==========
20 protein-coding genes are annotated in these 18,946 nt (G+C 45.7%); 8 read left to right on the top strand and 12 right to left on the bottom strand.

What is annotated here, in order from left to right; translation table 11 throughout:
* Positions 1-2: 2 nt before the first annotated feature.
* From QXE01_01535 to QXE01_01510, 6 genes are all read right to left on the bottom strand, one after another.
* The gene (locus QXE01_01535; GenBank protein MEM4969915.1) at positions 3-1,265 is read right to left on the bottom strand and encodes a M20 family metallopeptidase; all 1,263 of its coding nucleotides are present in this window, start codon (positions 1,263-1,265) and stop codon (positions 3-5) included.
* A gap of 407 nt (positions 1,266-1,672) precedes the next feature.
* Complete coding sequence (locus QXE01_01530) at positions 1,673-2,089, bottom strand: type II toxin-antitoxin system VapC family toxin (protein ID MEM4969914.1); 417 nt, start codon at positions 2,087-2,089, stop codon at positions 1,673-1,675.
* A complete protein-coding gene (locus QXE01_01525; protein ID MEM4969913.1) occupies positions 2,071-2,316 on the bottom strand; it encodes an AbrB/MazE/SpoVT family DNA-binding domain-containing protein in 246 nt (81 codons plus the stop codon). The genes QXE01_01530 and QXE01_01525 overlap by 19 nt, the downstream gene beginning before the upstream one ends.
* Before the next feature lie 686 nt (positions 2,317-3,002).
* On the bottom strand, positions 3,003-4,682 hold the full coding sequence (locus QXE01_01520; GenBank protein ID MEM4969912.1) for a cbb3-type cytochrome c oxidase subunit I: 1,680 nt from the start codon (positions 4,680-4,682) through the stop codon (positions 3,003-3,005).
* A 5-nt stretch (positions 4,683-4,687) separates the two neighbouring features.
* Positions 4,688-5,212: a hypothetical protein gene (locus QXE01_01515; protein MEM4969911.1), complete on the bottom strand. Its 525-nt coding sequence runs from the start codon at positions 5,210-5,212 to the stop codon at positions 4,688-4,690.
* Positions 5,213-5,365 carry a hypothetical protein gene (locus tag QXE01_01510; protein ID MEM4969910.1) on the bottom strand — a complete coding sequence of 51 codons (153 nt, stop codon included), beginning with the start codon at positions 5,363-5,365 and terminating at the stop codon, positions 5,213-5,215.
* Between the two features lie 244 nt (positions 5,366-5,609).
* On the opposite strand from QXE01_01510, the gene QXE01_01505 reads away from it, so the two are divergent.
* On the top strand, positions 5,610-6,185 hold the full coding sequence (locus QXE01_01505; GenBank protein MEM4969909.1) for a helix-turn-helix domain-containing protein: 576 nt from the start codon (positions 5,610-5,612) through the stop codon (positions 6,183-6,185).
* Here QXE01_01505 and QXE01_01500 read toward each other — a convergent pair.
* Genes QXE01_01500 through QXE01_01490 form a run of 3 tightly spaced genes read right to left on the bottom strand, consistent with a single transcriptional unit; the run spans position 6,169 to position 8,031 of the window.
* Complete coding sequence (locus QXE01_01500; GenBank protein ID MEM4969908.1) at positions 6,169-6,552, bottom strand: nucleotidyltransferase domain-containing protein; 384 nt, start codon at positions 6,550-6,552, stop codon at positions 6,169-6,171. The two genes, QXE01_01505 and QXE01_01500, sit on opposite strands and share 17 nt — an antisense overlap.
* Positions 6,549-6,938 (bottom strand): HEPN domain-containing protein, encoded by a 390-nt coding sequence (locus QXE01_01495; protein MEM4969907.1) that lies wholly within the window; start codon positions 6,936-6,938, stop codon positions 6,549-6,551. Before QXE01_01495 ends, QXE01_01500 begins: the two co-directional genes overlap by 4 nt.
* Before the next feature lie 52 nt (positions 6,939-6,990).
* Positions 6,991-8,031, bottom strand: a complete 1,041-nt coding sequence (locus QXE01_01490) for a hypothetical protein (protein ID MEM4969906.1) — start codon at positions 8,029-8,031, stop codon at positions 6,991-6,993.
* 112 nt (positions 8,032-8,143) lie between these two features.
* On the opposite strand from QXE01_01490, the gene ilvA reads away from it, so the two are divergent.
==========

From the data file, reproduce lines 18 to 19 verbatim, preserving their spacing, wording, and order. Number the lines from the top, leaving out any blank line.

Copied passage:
* Genes QXE01_01500 through QXE01_01490 form a run of 3 tightly spaced genes read right to left on the bottom strand, consistent with a single transcriptional unit; the run spans position 6,169 to position 8,031 of the window.
* Complete coding sequence (locus QXE01_01500; GenBank protein ID MEM4969908.1) at positions 6,169-6,552, bottom strand: nucleotidyltransferase domain-containing protein; 384 nt, start codon at positions 6,550-6,552, stop codon at positions 6,169-6,171. The two genes, QXE01_01505 and QXE01_01500, sit on opposite strands and share 17 nt — an antisense overlap.